We had the opportunity to chat with Dominic Lewis, the composer of Disney XD’s DuckTales. We got to learn more about his career and what it means to compose for the series and his creative vision for the show. Prior to Duck Tales, Dominic scored the film Rough Night along with seasons one and two of Amazon’s critically acclaimed series The Man in the High Castle.
Laughing Place: Can you tell us a little bit about your career getting up to your current role on DuckTales?
Dominic: I started out being a cellist like my dad. My dad was like, “There’s no money in being a cellist,” he said. “You want to get into rock music.” So I started writing songs and eventually the band stuff wasn’t big enough for me and I wanted strings and brass, and all that kind of stuff. I actually went to school with Rupert Gregson-Williams’ step-daughter. I met Rupert, and he would let me go down to his studio and hang out. That sort of ignited my love for film music, and then the goal was to kind of work for him, but he didn’t really have anything for me when I left college. I went to the Royal Academy and studied composition there. So I got myself out to LA, and Rupert put in a good word with Hans Zimmer, and I did my first movie with John Powell. How to Train Your Dragon was my first one out here in LA, and it’s kind of just got better from there, and now I’m doing my own stuff.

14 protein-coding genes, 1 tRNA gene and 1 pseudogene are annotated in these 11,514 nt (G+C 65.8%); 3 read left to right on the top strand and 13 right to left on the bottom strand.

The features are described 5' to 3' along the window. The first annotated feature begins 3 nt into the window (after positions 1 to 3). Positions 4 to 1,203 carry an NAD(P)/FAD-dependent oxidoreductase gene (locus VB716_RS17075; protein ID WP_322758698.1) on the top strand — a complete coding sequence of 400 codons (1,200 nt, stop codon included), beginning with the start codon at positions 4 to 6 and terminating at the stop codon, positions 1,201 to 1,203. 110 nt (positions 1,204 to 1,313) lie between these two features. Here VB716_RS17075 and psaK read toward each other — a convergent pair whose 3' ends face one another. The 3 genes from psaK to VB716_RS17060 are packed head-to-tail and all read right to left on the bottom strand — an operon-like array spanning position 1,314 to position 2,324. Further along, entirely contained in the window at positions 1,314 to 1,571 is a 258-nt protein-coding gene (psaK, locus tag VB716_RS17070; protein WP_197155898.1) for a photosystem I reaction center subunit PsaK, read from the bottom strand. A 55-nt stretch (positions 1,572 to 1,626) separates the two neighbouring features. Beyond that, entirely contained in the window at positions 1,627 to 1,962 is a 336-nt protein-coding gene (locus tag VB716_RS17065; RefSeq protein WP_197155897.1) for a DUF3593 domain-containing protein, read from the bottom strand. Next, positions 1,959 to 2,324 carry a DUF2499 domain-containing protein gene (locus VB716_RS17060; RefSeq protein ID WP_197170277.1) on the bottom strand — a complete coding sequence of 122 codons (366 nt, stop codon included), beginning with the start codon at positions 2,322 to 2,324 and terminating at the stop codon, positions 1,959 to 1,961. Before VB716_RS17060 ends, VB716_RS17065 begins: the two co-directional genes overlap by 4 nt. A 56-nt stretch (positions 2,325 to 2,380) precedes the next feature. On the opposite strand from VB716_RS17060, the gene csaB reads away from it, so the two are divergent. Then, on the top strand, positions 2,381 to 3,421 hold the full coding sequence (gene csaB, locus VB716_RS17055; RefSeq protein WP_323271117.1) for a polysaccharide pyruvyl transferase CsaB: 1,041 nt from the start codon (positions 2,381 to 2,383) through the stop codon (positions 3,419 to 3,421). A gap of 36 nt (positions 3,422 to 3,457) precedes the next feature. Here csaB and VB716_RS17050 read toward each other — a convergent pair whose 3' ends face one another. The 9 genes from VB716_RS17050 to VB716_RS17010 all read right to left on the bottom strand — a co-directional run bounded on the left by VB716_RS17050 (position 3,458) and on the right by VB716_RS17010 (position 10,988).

Laughing Place: So as a composer, how is it different from doing a live-action movie or TV series, for example, Man in the High Castle, to doing something animated like DuckTales?
Dominic: It’s a very different approach. Nowadays with live-action, the shackles have been put on the orchestra and you can’t really be as floral and as intricate with the orchestra and orchestral writing because that sort of orchestral writing has been given a bit of a stigma in the way that a lot of new filmmakers believe that it’s cheesy. Sort of reminiscent of the ’80s. So now, for live action it’s a very different process where you have to really, really think through your ideas, and you can’t rely on the traditional elements of melody and strong harmony. You have to think about kind of cool soundscapes and different ideas, and thinking outside the box to come up with stuff that’s interesting, but not going too far, in terms of like overwriting for the orchestra, whereas animation, all bets are off.